It's pretty amazing how easy it is to make raw apple cider vinegar.  It takes these few things:  organic apple scraps (or apple pieces), honey, filtered water (we just use our well water), a glass container & cheesecloth, and some time!  That's it!

Steps to Make Raw Apple Cider Vinegar

(Pictures of the steps below)

1)  If you are cutting up apples for a recipe, don't throw away those scraps! Fill up a half-gallon or a gallon (the jar pictured here is a gallon size) jar about half-way full of apple scraps.  This is easy to do if you are making a pie, applesauce, etc.  You can use pieces of apple too!

2) Now pour 1 cup of honey to a one gallon size jar of apple scraps.  For a half-gallon, use a half-cup, and a quart size jar--you'd use a quarter cup of honey. 

3) Be sure the apples are under the liquid.  I use a little jelly jar filled part way with water, and this usually works great!  This is to help prevent mold.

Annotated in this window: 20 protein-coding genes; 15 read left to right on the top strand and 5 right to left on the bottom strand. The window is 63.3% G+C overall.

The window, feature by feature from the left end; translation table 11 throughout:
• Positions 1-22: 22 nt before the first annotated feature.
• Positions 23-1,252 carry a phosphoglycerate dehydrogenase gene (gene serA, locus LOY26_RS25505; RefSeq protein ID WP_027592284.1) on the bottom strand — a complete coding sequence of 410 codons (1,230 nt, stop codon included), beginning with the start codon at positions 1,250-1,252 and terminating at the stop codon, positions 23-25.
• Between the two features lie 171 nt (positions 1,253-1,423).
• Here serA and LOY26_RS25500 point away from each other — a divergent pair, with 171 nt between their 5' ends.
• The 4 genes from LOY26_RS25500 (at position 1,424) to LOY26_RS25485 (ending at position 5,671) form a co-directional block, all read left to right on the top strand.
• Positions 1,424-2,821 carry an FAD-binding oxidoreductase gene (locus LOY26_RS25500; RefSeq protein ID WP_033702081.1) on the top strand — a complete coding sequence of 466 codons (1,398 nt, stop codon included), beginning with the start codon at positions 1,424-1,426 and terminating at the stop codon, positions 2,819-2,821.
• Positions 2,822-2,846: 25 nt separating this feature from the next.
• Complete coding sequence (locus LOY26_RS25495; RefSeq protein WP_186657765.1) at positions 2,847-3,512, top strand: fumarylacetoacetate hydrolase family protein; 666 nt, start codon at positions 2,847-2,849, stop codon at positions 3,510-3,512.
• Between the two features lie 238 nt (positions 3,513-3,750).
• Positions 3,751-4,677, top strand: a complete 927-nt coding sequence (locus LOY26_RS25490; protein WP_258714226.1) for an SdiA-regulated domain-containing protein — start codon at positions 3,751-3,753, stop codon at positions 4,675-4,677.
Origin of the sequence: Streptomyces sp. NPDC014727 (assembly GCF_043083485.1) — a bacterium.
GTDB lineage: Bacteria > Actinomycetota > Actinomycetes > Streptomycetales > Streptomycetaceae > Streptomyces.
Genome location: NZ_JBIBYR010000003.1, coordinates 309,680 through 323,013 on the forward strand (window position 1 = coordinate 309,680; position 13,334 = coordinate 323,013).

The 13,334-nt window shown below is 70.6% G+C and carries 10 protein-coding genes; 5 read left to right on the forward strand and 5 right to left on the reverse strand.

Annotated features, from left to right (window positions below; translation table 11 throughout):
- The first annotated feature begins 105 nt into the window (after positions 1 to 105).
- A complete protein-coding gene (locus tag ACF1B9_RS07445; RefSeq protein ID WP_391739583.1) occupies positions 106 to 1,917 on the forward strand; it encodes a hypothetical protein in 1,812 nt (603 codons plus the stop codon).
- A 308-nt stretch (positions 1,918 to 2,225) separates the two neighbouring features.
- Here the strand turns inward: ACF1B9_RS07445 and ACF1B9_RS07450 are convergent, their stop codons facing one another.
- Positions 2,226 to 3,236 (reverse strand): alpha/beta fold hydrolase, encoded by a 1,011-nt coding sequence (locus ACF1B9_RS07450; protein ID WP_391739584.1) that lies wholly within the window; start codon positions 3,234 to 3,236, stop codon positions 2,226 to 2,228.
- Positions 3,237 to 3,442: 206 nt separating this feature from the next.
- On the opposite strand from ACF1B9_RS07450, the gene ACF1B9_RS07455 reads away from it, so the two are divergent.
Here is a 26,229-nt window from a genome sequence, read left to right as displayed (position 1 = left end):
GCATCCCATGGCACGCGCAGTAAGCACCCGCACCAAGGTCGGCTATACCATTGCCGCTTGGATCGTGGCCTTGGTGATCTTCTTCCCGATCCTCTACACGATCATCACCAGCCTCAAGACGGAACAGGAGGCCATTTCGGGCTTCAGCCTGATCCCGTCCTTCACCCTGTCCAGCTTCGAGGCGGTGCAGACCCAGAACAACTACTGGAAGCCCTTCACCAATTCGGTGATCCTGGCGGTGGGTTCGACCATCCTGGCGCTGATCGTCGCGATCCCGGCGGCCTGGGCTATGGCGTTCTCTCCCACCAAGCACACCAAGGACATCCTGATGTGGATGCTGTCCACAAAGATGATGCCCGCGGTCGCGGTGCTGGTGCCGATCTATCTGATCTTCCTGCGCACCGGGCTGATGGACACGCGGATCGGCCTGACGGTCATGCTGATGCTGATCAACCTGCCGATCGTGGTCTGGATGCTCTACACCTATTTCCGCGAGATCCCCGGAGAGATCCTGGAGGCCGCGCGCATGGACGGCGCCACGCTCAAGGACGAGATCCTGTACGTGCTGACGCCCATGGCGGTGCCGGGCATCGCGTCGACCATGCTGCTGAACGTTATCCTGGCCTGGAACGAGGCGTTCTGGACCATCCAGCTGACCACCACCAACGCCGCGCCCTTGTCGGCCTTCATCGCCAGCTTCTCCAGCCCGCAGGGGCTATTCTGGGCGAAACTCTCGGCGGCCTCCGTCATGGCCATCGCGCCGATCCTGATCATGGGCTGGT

4) Cover with cheesecloth--a few layers---and secure with a rubber band. 

5) Let this sit for 2 to 3 weeks.  You'll see it bubbling away, and it will smell wonderfully "yeasty."  This is the hard cider stage. You can drink it now, and it will have some alcohol content, but not sure how much.  

6) After 2 to 3 weeks, strain out the apples.  Cover with the cheesecloth again (some say a lid--I actually tried a combo of both and the cheesecloth was the better option for "vinegarizing" the solution), and let sit for another 2-3 weeks.

7) Keep taste-testing and smelling.  When you like where it is, just bottle it up (cap it) and store/use.  It will continue to ferment and acidify the longer it sits.  We put one container (the narrow-necked one) in the cupboard for immediate use, and the wider necked one in our store room.  The "mother" will keep the fermentation process going, even in a cool environment.  It will just be more slow.  It's a good idea to "burp" your bottles once in awhile to allow any gases to escape.